Cara Reischel is giving extra thanks this holiday season … for her husband, Joel, daughter, Cora, and her improved health due to a left ventricular assist device (LVAD) that was implanted in February at the University of Michigan Frankel Cardiovascular Center.
Although she admits that being an LVAD patient and getting accustomed to her new device hasn’t always been easy, Cara is a firm believer in taking one day at a time and being thankful for all that life has to offer, especially time with Joel and 11-year-old Cora.
As a baby, Cara was diagnosed with a hole in her heart, which doctors monitored closely. It wasn’t until Cara suffered sudden cardiac arrest (SCA) at age 15 that doctors changed her diagnosis to hypertrophic cardiomyopathy (HCM). HCM is a congenital heart muscle disease that can affect people of any age and is a common cause of SCA in young people. Approximately one in 500 to 1,000 young people are diagnosed with the condition.
More about HCM
HCM occurs when heart muscle cells enlarge and cause the walls of the heart’s left ventricle to become abnormally thickened (hypertrophy). The structural abnormality can lead to obstruction of blood flow from the heart, causing loss of consciousness and irregular heartbeat, leading to SCA.
The U-M Frankel CVC is one of only 14 clinics in the country specializing in the treatment of this challenging disorder, offering a multidisciplinary approach that is both comprehensive in diagnosis and treatment, and individualized for every patient.
Ongoing health concerns
Cara had no outward signs of the disease when she suffered cardiac arrest on December 23 during high school class exchange. Fortunately, a security guard administered CPR, which got her to a hospital for the critical care she needed. There, Cara was put on medication, recuperated and was soon able to return to school.
It wasn’t until 2007, at age 38, that Cara’s HCM condition required a pacemaker, followed by a pacemaker/defibrillator. Then, two years ago, while living in South Carolina, Cara’s health began to further decline. Her doctor recommended she move back to Michigan to be treated at U-M. Cara and her family followed her doctor’s recommendation and Cara was implanted with an LVAD by the U-M Frankel CVC team led by Dr. Francis Pagani.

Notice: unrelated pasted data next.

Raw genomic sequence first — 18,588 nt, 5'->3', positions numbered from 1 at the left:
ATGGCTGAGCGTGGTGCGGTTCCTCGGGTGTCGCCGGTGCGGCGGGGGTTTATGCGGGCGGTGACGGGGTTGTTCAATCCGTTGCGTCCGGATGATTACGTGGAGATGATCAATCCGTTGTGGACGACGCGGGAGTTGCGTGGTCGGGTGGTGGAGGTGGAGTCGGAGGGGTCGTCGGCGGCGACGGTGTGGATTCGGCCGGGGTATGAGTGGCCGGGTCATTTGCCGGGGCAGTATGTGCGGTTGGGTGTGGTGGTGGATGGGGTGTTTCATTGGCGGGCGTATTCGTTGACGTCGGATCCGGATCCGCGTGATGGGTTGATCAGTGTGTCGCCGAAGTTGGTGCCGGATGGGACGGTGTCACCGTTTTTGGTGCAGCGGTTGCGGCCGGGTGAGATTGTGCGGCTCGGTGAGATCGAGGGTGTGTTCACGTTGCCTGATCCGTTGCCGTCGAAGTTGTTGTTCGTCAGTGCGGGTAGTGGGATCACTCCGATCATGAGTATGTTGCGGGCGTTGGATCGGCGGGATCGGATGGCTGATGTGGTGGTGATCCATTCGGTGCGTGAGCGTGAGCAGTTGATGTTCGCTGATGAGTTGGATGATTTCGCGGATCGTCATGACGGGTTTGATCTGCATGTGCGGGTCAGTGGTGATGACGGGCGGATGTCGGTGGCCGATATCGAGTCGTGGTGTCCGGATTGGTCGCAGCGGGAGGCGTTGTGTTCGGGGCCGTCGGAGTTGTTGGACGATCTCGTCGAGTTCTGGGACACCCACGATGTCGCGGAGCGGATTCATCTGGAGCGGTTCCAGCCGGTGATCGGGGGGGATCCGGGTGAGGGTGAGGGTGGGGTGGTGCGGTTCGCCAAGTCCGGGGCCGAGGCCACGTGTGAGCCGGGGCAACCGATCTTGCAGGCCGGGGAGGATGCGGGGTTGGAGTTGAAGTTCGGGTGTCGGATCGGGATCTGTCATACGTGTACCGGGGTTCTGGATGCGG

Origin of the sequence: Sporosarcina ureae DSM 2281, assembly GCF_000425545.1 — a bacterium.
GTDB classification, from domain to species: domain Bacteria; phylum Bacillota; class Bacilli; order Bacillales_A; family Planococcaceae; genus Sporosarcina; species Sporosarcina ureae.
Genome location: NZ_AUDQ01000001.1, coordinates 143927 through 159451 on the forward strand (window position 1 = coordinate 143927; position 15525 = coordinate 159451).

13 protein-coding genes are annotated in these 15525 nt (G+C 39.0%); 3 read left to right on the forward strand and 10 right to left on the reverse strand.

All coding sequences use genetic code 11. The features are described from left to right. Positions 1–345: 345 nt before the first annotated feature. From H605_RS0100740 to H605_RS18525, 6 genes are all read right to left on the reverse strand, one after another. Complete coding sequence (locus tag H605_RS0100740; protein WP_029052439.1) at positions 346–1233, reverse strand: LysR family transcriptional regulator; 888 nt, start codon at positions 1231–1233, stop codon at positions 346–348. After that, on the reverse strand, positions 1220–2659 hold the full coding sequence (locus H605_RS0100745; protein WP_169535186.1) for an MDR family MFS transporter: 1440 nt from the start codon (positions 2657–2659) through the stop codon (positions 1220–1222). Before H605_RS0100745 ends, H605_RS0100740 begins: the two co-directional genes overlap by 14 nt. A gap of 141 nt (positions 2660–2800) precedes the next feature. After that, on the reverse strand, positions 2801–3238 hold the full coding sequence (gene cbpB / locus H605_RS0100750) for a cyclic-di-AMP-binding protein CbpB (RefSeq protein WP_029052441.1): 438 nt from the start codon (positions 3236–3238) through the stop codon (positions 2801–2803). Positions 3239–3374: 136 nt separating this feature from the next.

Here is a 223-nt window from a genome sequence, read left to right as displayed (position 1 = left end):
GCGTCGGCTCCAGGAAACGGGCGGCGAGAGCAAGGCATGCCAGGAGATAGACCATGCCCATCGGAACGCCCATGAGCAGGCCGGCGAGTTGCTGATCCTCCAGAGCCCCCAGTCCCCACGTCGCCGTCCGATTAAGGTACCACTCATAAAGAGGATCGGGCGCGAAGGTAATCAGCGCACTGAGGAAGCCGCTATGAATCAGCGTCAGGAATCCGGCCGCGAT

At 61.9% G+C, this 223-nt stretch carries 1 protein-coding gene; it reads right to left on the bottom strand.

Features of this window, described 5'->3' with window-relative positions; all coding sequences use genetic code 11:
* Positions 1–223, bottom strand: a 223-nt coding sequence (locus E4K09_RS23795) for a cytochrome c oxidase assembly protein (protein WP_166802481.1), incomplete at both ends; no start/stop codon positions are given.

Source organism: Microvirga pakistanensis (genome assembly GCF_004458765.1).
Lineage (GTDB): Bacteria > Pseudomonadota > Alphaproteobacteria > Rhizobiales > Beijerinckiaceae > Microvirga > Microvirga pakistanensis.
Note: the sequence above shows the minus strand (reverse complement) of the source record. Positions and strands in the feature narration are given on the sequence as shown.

How LVADs work
LVADs work by pumping blood from the left ventricle (lower part of the heart) and moving it forward into the aorta, the main blood vessel that carries blood from the heart to the rest of the body. LVADs assist the weakened heart muscle via a pump implanted inside the body. A driveline connects to the pump and exits through a small site in the abdomen. This driveline is connected to a small, portable computer carried on the outer body in a vest or waist pack.
The Frankel CVC LVAD program, one of the world’s largest and most experienced, has successfully implanted more than 600 long-term devices and is one of only a few worldwide with access to many investigational and FDA-approved LVADs.
Adjusting to a new normal
Cara is adjusting to life with her new device, admitting that the first three months were physically daunting, but the care she received at U-M helped her get through it all.
Now living in Michigan and home schooling Cora, Cara is thankful she’s able “to spend every minute of my time with her. My LVAD is helping me do that.”
Take the next step:
- Watch Ryan’s story.
The University of Michigan Samuel and Jean Frankel Cardiovascular Center is a top-ranked heart and heart surgery program among Michigan hospitals. To learn more, visit our website at umcvc.org.